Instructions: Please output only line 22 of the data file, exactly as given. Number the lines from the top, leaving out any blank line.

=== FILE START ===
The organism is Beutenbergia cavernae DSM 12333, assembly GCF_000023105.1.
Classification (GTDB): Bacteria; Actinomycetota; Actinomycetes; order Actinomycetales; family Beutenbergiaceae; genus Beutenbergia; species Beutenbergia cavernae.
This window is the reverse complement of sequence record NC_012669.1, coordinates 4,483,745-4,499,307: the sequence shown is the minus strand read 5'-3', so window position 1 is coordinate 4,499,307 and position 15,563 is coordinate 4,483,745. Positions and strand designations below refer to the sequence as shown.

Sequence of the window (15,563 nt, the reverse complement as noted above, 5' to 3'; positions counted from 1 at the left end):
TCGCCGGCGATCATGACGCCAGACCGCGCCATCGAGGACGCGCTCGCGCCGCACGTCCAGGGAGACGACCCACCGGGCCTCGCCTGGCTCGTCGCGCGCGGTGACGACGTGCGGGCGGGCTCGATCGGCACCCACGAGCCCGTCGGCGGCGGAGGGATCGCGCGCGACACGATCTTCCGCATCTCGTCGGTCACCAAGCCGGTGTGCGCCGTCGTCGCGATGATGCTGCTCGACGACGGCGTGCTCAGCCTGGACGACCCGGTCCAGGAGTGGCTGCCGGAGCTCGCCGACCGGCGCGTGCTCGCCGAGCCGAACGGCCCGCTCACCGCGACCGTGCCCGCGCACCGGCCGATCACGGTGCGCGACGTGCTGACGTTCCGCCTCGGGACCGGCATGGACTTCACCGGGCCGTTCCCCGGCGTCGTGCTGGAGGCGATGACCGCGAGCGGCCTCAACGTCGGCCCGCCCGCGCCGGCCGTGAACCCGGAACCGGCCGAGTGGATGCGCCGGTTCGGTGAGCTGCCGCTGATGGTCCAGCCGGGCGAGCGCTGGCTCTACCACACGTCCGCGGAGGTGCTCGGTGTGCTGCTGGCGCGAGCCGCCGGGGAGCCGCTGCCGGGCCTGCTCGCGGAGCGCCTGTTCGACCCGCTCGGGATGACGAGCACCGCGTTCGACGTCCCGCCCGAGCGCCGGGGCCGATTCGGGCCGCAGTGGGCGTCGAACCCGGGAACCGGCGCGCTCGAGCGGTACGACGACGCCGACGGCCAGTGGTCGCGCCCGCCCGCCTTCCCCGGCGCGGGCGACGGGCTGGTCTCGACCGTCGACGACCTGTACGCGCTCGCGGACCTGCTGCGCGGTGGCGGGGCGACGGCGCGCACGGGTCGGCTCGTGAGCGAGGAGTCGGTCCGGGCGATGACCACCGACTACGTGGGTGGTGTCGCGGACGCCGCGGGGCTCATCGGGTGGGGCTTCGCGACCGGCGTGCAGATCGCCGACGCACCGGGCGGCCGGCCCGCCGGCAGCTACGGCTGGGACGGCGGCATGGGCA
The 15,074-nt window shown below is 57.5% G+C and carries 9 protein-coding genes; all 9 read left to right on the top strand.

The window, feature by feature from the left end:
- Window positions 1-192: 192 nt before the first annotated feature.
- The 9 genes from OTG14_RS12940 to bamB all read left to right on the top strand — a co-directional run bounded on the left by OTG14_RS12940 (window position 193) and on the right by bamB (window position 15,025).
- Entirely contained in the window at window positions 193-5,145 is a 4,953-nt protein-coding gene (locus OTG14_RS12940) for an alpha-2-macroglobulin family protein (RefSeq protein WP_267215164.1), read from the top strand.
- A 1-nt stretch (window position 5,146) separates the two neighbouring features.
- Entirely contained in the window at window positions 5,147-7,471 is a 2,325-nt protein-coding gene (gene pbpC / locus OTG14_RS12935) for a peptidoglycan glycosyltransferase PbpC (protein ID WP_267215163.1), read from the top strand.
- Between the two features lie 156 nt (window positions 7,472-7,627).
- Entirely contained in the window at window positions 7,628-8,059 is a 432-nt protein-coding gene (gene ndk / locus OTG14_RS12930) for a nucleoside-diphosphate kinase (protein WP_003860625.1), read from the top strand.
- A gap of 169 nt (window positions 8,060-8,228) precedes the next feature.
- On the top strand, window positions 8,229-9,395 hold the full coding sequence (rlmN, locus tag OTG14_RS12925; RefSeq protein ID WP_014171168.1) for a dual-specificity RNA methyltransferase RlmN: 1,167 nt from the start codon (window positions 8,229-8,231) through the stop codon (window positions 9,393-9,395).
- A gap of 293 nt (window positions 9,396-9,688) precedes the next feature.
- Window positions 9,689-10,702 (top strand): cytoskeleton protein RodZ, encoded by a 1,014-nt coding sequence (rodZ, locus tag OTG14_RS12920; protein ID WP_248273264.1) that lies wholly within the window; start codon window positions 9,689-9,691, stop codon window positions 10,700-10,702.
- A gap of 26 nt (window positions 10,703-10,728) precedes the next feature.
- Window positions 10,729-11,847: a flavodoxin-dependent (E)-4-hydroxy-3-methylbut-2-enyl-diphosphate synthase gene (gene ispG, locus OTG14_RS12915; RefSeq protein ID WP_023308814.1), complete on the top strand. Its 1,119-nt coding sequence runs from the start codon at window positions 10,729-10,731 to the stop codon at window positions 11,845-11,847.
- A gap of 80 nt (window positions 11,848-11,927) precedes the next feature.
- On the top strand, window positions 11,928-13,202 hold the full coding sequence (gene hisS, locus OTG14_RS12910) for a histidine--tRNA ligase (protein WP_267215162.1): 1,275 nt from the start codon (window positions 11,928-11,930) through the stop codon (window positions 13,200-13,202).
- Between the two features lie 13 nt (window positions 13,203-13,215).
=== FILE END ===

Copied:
- On the top strand, window positions 11,928-13,202 hold the full coding sequence (gene hisS, locus OTG14_RS12910) for a histidine--tRNA ligase (protein WP_267215162.1): 1,275 nt from the start codon (window positions 11,928-11,930) through the stop codon (window positions 13,200-13,202).